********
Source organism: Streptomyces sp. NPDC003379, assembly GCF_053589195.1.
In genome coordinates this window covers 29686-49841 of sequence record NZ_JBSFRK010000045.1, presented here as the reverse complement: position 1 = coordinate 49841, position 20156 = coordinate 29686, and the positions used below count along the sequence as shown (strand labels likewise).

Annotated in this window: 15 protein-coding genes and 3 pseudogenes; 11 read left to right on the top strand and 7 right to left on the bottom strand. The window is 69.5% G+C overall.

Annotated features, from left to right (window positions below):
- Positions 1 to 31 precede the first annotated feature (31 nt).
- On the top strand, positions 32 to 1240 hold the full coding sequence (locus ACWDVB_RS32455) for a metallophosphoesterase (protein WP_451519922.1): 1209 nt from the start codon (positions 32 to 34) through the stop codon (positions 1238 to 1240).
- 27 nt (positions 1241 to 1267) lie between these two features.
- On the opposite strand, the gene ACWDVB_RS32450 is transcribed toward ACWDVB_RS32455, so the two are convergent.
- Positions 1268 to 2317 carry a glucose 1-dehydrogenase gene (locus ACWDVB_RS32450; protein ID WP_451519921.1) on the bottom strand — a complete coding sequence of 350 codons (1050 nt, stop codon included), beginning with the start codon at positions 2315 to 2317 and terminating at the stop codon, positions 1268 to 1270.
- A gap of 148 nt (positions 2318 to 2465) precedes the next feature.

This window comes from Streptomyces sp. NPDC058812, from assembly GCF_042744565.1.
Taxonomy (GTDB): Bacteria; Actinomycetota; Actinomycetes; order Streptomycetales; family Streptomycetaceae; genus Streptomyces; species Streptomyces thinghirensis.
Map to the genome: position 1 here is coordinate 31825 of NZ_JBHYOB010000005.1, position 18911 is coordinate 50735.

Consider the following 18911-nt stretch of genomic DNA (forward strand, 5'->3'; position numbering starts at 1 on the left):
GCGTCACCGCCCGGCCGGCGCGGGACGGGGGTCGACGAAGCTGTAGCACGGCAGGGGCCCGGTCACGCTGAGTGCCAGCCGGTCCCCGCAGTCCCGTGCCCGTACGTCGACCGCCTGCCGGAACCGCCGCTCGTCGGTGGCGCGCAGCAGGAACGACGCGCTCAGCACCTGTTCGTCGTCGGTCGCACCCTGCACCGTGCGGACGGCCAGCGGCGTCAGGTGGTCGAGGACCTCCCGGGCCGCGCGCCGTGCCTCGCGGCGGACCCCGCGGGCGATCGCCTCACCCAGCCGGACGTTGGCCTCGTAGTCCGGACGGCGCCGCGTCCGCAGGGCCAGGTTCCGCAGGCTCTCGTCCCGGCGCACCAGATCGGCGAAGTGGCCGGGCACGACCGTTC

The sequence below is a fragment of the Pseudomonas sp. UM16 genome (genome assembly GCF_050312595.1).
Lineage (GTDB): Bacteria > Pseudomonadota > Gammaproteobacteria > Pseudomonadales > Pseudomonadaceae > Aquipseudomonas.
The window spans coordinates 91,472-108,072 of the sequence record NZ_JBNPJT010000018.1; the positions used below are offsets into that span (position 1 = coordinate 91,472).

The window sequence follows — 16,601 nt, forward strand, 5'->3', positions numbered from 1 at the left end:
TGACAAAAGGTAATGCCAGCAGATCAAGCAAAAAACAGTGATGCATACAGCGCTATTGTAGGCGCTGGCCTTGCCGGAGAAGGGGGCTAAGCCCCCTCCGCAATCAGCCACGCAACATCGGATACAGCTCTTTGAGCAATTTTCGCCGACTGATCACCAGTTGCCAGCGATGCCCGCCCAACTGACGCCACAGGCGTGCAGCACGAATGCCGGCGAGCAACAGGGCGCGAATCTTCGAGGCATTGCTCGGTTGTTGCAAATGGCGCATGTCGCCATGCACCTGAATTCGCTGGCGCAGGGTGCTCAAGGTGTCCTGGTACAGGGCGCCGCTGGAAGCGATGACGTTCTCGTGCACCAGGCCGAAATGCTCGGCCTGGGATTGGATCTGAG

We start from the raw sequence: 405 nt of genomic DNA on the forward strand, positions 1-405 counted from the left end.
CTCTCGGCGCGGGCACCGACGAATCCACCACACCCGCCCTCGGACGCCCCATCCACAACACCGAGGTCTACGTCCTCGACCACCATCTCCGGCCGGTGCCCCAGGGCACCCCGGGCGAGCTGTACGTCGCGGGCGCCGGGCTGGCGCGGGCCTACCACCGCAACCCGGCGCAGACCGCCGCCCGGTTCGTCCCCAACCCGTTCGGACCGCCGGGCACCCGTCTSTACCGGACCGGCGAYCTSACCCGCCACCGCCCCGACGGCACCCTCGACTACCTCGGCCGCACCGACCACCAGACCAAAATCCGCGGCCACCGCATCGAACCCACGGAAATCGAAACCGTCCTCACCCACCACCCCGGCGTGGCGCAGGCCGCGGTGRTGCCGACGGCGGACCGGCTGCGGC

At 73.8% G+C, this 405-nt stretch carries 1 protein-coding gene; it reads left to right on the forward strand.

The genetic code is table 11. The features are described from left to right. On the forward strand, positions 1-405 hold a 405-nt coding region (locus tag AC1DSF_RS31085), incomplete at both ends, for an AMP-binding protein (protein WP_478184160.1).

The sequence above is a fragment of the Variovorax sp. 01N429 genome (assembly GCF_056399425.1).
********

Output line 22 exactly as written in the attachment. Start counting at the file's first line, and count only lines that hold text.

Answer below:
CTCTCGGCGCGGGCACCGACGAATCCACCACACCCGCCCTCGGACGCCCCATCCACAACACCGAGGTCTACGTCCTCGACCACCATCTCCGGCCGGTGCCCCAGGGCACCCCGGGCGAGCTGTACGTCGCGGGCGCCGGGCTGGCGCGGGCCTACCACCGCAACCCGGCGCAGACCGCCGCCCGGTTCGTCCCCAACCCGTTCGGACCGCCGGGCACCCGTCTSTACCGGACCGGCGAYCTSACCCGCCACCGCCCCGACGGCACCCTCGACTACCTCGGCCGCACCGACCACCAGACCAAAATCCGCGGCCACCGCATCGAACCCACGGAAATCGAAACCGTCCTCACCCACCACCCCGGCGTGGCGCAGGCCGCGGTGRTGCCGACGGCGGACCGGCTGCGGC